The following night showed us a rather different aspect of study abroad. There was a party for all the international exchange students, which was a very fun occasion until it turned into a very fun but very very strange occasion. We’d started the night off at a bar in Viña del Mar, where we also met some other Chilean people and got to know them a little bit better. After that, we took the micro to the place where the party was being held, and danced for a bit and drank for a bit and just generally had a very good time. Then, at around 3:15am, a few minutes before we were planning on leaving, around four or five people wearing doctor’s outfits (one of them was also wearing a very creepy white wig) started milling around and taking promotional pictures with the people dancing. As if that wasn’t creepy enough, the pictures that they took involved two nurses emptying the syringes (filled with sprite, I was told) they were holding into the mouth of the person they were taking the picture with (there are pictures of this, but in the interest of people’s privacy I won’t share them here). So, a good night overall, but a very, VERY weird end.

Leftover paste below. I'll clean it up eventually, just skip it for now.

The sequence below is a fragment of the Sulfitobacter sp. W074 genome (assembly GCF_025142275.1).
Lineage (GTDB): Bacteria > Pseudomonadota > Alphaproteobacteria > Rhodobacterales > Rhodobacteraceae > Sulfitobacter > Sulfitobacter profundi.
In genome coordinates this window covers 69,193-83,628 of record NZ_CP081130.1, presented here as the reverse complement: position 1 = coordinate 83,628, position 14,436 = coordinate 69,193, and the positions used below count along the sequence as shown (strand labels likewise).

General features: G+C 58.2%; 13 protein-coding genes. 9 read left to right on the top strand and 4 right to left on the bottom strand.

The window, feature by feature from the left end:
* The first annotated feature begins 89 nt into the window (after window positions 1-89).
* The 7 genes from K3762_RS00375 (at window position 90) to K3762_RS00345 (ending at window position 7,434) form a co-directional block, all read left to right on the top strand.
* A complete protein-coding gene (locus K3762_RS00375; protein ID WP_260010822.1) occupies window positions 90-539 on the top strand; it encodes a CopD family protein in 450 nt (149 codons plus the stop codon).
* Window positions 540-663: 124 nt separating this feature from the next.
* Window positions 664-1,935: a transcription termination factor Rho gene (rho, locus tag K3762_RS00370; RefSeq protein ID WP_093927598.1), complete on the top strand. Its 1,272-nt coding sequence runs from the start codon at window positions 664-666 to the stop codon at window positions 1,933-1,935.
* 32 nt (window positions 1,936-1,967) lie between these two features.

That’s it for this post, apart from a short announcement: I’M GOING TO TORRES DEL PAINE IN 10 DAYS TIME. For those of you who don’t know, it’s a really large and really incredible national park, with mountains, glaciers, lakes, and rivers, in Chilean southern Patagonia. I’m going 5 full days with other people from the IFSA-Butler group, and we’ll be hiking along different parts of the Torres and staying in different areas of the national park most nights. It should be an astonishing few days.



Pues, until next time.





One Response to “On classes, buses, doctors, unsafe roofs, and what they all have in common”

  1. Ieva Says:

    You make me jealous and super happy for you :) the roof sounds magical.